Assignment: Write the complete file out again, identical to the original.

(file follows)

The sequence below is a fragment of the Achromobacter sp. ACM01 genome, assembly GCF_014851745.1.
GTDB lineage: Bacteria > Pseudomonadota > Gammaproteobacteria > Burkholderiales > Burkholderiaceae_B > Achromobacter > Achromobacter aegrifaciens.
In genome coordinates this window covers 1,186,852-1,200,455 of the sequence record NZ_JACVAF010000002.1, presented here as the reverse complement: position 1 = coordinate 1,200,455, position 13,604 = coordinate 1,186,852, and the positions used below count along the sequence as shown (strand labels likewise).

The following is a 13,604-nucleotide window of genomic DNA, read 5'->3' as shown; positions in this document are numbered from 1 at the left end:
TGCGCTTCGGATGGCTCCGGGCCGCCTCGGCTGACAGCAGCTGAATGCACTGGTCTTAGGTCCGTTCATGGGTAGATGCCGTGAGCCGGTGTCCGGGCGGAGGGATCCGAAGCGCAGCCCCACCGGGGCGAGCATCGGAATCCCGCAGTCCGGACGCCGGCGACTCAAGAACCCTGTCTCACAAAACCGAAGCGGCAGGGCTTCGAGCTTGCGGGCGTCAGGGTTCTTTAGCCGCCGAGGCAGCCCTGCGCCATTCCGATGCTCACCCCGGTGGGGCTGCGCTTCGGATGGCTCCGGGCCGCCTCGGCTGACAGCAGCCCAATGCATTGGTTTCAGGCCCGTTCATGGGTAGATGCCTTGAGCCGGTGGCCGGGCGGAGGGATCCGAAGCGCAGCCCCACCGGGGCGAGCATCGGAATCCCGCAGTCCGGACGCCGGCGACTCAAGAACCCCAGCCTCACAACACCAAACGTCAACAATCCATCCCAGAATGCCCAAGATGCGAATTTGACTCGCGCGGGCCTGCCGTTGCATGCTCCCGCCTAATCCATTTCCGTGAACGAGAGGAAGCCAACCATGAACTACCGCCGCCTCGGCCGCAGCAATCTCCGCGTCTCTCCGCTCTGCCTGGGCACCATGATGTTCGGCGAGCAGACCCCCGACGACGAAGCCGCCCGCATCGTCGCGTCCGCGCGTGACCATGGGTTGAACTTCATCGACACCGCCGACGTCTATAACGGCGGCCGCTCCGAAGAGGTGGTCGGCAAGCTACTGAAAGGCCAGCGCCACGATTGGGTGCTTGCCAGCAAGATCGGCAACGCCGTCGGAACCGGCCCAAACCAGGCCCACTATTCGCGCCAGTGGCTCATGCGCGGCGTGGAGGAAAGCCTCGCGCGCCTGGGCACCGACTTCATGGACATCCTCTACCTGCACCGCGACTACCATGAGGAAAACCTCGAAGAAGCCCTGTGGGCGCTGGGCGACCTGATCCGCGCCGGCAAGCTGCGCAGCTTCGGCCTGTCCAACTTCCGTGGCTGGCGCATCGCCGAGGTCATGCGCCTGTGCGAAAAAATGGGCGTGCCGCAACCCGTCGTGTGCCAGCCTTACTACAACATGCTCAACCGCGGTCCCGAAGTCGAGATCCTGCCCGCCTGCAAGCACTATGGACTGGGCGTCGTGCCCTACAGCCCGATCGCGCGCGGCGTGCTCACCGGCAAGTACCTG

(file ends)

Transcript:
The sequence below is a fragment of the Achromobacter sp. ACM01 genome, assembly GCF_014851745.1.
GTDB lineage: Bacteria > Pseudomonadota > Gammaproteobacteria > Burkholderiales > Burkholderiaceae_B > Achromobacter > Achromobacter aegrifaciens.
In genome coordinates this window covers 1,186,852-1,200,455 of the sequence record NZ_JACVAF010000002.1, presented here as the reverse complement: position 1 = coordinate 1,200,455, position 13,604 = coordinate 1,186,852, and the positions used below count along the sequence as shown (strand labels likewise).

The following is a 13,604-nucleotide window of genomic DNA, read 5'->3' as shown; positions in this document are numbered from 1 at the left end:
TGCGCTTCGGATGGCTCCGGGCCGCCTCGGCTGACAGCAGCTGAATGCACTGGTCTTAGGTCCGTTCATGGGTAGATGCCGTGAGCCGGTGTCCGGGCGGAGGGATCCGAAGCGCAGCCCCACCGGGGCGAGCATCGGAATCCCGCAGTCCGGACGCCGGCGACTCAAGAACCCTGTCTCACAAAACCGAAGCGGCAGGGCTTCGAGCTTGCGGGCGTCAGGGTTCTTTAGCCGCCGAGGCAGCCCTGCGCCATTCCGATGCTCACCCCGGTGGGGCTGCGCTTCGGATGGCTCCGGGCCGCCTCGGCTGACAGCAGCCCAATGCATTGGTTTCAGGCCCGTTCATGGGTAGATGCCTTGAGCCGGTGGCCGGGCGGAGGGATCCGAAGCGCAGCCCCACCGGGGCGAGCATCGGAATCCCGCAGTCCGGACGCCGGCGACTCAAGAACCCCAGCCTCACAACACCAAACGTCAACAATCCATCCCAGAATGCCCAAGATGCGAATTTGACTCGCGCGGGCCTGCCGTTGCATGCTCCCGCCTAATCCATTTCCGTGAACGAGAGGAAGCCAACCATGAACTACCGCCGCCTCGGCCGCAGCAATCTCCGCGTCTCTCCGCTCTGCCTGGGCACCATGATGTTCGGCGAGCAGACCCCCGACGACGAAGCCGCCCGCATCGTCGCGTCCGCGCGTGACCATGGGTTGAACTTCATCGACACCGCCGACGTCTATAACGGCGGCCGCTCCGAAGAGGTGGTCGGCAAGCTACTGAAAGGCCAGCGCCACGATTGGGTGCTTGCCAGCAAGATCGGCAACGCCGTCGGAACCGGCCCAAACCAGGCCCACTATTCGCGCCAGTGGCTCATGCGCGGCGTGGAGGAAAGCCTCGCGCGCCTGGGCACCGACTTCATGGACATCCTCTACCTGCACCGCGACTACCATGAGGAAAACCTCGAAGAAGCCCTGTGGGCGCTGGGCGACCTGATCCGCGCCGGCAAGCTGCGCAGCTTCGGCCTGTCCAACTTCCGTGGCTGGCGCATCGCCGAGGTCATGCGCCTGTGCGAAAAAATGGGCGTGCCGCAACCCGTCGTGTGCCAGCCTTACTACAACATGCTCAACCGCGGTCCCGAAGTCGAGATCCTGCCCGCCTGCAAGCACTATGGACTGGGCGTCGTGCCCTACAGCCCGATCGCGCGCGGCGTGCTCACCGGCAAGTACCTG